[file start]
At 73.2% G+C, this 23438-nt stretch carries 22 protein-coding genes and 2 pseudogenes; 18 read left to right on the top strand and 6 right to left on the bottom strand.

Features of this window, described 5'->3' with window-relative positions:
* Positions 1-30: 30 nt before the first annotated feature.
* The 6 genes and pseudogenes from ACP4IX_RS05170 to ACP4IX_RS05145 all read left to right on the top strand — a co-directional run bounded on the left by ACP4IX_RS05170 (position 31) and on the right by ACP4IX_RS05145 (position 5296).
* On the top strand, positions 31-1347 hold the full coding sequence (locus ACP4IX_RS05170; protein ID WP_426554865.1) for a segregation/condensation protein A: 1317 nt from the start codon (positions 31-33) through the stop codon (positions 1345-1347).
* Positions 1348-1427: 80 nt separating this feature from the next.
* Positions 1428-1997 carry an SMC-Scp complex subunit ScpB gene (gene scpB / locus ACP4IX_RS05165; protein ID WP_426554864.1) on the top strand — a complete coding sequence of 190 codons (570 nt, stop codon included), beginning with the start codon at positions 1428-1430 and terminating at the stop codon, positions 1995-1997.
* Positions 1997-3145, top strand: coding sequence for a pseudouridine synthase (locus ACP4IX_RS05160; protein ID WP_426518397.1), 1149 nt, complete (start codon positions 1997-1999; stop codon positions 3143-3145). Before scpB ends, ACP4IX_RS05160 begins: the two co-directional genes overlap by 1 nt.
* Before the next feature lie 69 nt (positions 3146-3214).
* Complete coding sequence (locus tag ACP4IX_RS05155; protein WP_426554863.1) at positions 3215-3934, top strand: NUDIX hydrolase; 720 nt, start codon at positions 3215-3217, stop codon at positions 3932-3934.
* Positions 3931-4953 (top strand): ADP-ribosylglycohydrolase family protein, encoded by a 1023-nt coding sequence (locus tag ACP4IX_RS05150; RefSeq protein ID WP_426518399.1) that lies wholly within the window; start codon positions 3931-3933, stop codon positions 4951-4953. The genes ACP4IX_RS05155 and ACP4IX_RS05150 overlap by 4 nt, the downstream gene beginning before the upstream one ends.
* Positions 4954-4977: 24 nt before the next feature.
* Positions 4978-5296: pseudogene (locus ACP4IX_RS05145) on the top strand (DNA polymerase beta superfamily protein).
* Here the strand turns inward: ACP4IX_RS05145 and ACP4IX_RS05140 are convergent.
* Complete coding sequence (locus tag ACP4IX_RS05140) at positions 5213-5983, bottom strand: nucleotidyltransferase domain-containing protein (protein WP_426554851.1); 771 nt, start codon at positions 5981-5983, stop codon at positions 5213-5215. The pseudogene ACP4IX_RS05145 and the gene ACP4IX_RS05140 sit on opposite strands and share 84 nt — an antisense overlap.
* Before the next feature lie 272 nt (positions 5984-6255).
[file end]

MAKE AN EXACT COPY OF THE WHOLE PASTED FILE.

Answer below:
At 73.2% G+C, this 23438-nt stretch carries 22 protein-coding genes and 2 pseudogenes; 18 read left to right on the top strand and 6 right to left on the bottom strand.

Features of this window, described 5'->3' with window-relative positions:
* Positions 1-30: 30 nt before the first annotated feature.
* The 6 genes and pseudogenes from ACP4IX_RS05170 to ACP4IX_RS05145 all read left to right on the top strand — a co-directional run bounded on the left by ACP4IX_RS05170 (position 31) and on the right by ACP4IX_RS05145 (position 5296).
* On the top strand, positions 31-1347 hold the full coding sequence (locus ACP4IX_RS05170; protein ID WP_426554865.1) for a segregation/condensation protein A: 1317 nt from the start codon (positions 31-33) through the stop codon (positions 1345-1347).
* Positions 1348-1427: 80 nt separating this feature from the next.
* Positions 1428-1997 carry an SMC-Scp complex subunit ScpB gene (gene scpB / locus ACP4IX_RS05165; protein ID WP_426554864.1) on the top strand — a complete coding sequence of 190 codons (570 nt, stop codon included), beginning with the start codon at positions 1428-1430 and terminating at the stop codon, positions 1995-1997.
* Positions 1997-3145, top strand: coding sequence for a pseudouridine synthase (locus ACP4IX_RS05160; protein ID WP_426518397.1), 1149 nt, complete (start codon positions 1997-1999; stop codon positions 3143-3145). Before scpB ends, ACP4IX_RS05160 begins: the two co-directional genes overlap by 1 nt.
* Before the next feature lie 69 nt (positions 3146-3214).
* Complete coding sequence (locus tag ACP4IX_RS05155; protein WP_426554863.1) at positions 3215-3934, top strand: NUDIX hydrolase; 720 nt, start codon at positions 3215-3217, stop codon at positions 3932-3934.
* Positions 3931-4953 (top strand): ADP-ribosylglycohydrolase family protein, encoded by a 1023-nt coding sequence (locus tag ACP4IX_RS05150; RefSeq protein ID WP_426518399.1) that lies wholly within the window; start codon positions 3931-3933, stop codon positions 4951-4953. The genes ACP4IX_RS05155 and ACP4IX_RS05150 overlap by 4 nt, the downstream gene beginning before the upstream one ends.
* Positions 4954-4977: 24 nt before the next feature.
* Positions 4978-5296: pseudogene (locus ACP4IX_RS05145) on the top strand (DNA polymerase beta superfamily protein).
* Here the strand turns inward: ACP4IX_RS05145 and ACP4IX_RS05140 are convergent.
* Complete coding sequence (locus tag ACP4IX_RS05140) at positions 5213-5983, bottom strand: nucleotidyltransferase domain-containing protein (protein WP_426554851.1); 771 nt, start codon at positions 5981-5983, stop codon at positions 5213-5215. The pseudogene ACP4IX_RS05145 and the gene ACP4IX_RS05140 sit on opposite strands and share 84 nt — an antisense overlap.
* Before the next feature lie 272 nt (positions 5984-6255).